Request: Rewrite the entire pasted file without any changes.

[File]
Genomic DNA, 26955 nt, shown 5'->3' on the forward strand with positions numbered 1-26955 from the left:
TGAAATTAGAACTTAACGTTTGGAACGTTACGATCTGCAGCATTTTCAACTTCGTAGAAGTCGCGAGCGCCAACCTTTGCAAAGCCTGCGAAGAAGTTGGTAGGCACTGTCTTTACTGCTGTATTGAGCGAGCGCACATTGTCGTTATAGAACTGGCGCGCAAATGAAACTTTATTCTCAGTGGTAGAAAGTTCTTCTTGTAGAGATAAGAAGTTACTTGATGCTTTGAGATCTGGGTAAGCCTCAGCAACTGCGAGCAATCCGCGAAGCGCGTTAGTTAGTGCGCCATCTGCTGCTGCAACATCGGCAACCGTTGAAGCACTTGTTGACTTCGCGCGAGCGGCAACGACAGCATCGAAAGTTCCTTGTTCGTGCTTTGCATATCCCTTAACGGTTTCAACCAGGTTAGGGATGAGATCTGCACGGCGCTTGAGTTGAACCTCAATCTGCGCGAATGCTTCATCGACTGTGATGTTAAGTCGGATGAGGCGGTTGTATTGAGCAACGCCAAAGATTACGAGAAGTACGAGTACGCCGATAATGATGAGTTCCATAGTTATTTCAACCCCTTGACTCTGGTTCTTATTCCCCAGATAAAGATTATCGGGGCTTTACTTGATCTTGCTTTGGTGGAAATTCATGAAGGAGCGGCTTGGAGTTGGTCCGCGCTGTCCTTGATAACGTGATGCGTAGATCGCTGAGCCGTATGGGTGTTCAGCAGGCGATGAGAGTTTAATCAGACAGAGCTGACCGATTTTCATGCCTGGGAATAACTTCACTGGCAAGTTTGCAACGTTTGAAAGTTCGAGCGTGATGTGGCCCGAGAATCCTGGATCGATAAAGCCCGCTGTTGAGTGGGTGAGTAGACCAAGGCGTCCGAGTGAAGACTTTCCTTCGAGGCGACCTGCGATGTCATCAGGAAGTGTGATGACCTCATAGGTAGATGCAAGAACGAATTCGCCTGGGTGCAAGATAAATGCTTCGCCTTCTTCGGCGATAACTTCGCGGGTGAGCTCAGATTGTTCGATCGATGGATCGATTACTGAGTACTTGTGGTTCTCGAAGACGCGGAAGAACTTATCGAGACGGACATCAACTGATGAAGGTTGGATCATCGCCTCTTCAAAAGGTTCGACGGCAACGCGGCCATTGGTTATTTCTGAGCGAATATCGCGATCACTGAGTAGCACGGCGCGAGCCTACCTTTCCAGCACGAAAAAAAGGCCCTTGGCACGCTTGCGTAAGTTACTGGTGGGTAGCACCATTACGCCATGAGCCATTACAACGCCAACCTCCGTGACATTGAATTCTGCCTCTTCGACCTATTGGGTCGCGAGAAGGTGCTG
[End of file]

Genomic DNA, 26955 nt, shown 5'->3' on the forward strand with positions numbered 1-26955 from the left:
TGAAATTAGAACTTAACGTTTGGAACGTTACGATCTGCAGCATTTTCAACTTCGTAGAAGTCGCGAGCGCCAACCTTTGCAAAGCCTGCGAAGAAGTTGGTAGGCACTGTCTTTACTGCTGTATTGAGCGAGCGCACATTGTCGTTATAGAACTGGCGCGCAAATGAAACTTTATTCTCAGTGGTAGAAAGTTCTTCTTGTAGAGATAAGAAGTTACTTGATGCTTTGAGATCTGGGTAAGCCTCAGCAACTGCGAGCAATCCGCGAAGCGCGTTAGTTAGTGCGCCATCTGCTGCTGCAACATCGGCAACCGTTGAAGCACTTGTTGACTTCGCGCGAGCGGCAACGACAGCATCGAAAGTTCCTTGTTCGTGCTTTGCATATCCCTTAACGGTTTCAACCAGGTTAGGGATGAGATCTGCACGGCGCTTGAGTTGAACCTCAATCTGCGCGAATGCTTCATCGACTGTGATGTTAAGTCGGATGAGGCGGTTGTATTGAGCAACGCCAAAGATTACGAGAAGTACGAGTACGCCGATAATGATGAGTTCCATAGTTATTTCAACCCCTTGACTCTGGTTCTTATTCCCCAGATAAAGATTATCGGGGCTTTACTTGATCTTGCTTTGGTGGAAATTCATGAAGGAGCGGCTTGGAGTTGGTCCGCGCTGTCCTTGATAACGTGATGCGTAGATCGCTGAGCCGTATGGGTGTTCAGCAGGCGATGAGAGTTTAATCAGACAGAGCTGACCGATTTTCATGCCTGGGAATAACTTCACTGGCAAGTTTGCAACGTTTGAAAGTTCGAGCGTGATGTGGCCCGAGAATCCTGGATCGATAAAGCCCGCTGTTGAGTGGGTGAGTAGACCAAGGCGTCCGAGTGAAGACTTTCCTTCGAGGCGACCTGCGATGTCATCAGGAAGTGTGATGACCTCATAGGTAGATGCAAGAACGAATTCGCCTGGGTGCAAGATAAATGCTTCGCCTTCTTCGGCGATAACTTCGCGGGTGAGCTCAGATTGTTCGATCGATGGATCGATTACTGAGTACTTGTGGTTCTCGAAGACGCGGAAGAACTTATCGAGACGGACATCAACTGATGAAGGTTGGATCATCGCCTCTTCAAAAGGTTCGACGGCAACGCGGCCATTGGTTATTTCTGAGCGAATATCGCGATCACTGAGTAGCACGGCGCGAGCCTACCTTTCCAGCACGAAAAAAAGGCCCTTGGCACGCTTGCGTAAGTTACTGGTGGGTAGCACCATTACGCCATGAGCCATTACAACGCCAACCTCCGTGACATTGAATTCTGCCTCTTCGACCTATTGGGTCGCGAGAAGGTGCTG